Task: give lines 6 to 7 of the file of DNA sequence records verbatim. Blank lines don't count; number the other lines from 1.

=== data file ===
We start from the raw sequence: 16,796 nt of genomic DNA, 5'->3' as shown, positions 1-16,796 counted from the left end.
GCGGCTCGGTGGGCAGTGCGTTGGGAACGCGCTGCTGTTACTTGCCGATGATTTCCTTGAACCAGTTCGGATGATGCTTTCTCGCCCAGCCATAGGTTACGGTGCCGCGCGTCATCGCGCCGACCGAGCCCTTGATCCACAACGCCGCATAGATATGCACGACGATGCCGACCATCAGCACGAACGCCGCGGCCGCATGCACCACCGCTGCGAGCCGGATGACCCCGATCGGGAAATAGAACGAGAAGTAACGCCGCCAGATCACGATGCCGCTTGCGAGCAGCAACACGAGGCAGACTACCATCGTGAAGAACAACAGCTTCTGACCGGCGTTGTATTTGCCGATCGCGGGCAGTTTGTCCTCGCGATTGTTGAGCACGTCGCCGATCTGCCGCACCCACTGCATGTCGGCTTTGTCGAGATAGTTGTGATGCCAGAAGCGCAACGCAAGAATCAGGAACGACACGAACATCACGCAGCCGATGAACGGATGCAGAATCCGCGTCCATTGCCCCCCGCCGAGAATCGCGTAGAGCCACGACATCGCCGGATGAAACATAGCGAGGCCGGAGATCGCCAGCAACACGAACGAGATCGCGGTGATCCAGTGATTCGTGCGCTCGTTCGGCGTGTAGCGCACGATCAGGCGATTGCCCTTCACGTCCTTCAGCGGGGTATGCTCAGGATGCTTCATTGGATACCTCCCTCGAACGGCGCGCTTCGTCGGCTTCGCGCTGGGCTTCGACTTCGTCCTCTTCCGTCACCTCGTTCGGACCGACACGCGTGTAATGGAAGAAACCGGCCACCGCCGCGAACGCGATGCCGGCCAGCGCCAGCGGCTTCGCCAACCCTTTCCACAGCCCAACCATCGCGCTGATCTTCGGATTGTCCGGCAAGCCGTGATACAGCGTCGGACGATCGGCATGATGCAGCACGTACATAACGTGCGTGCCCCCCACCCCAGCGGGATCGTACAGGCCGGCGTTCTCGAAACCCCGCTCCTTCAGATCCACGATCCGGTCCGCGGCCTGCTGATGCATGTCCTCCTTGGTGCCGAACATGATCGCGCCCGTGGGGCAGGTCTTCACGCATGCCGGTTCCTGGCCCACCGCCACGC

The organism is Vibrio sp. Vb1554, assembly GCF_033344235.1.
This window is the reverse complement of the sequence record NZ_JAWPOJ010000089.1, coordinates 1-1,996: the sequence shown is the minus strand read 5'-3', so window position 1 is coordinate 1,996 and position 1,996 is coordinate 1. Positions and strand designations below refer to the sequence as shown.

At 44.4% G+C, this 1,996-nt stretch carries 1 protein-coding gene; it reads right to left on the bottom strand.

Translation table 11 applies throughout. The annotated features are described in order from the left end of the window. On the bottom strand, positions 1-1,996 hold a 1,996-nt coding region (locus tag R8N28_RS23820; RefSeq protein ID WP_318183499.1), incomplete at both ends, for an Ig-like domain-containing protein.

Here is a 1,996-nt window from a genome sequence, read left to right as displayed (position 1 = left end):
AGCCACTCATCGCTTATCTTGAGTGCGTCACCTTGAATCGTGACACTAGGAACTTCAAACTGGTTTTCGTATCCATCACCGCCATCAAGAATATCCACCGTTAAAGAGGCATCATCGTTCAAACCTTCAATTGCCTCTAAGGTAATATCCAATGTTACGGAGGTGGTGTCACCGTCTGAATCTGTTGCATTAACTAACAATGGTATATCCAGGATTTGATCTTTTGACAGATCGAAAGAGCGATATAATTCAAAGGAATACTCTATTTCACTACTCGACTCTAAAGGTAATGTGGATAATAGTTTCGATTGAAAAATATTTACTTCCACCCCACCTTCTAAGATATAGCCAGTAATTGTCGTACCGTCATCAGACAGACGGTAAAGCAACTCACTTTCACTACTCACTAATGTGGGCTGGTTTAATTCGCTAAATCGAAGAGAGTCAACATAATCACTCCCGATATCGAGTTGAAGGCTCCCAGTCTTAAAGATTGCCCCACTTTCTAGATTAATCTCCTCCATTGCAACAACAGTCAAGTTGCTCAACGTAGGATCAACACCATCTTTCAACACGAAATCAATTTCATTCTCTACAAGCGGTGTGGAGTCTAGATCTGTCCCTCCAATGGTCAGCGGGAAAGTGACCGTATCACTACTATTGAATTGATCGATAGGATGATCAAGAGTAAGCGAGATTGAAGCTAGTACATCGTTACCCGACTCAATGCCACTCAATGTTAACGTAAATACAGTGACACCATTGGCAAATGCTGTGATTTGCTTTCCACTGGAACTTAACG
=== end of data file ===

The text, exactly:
Translation table 11 applies throughout. The annotated features are described in order from the left end of the window. On the bottom strand, positions 1-1,996 hold a 1,996-nt coding region (locus tag R8N28_RS23820; RefSeq protein ID WP_318183499.1), incomplete at both ends, for an Ig-like domain-containing protein.

Here is a 1,996-nt window from a genome sequence, read left to right as displayed (position 1 = left end):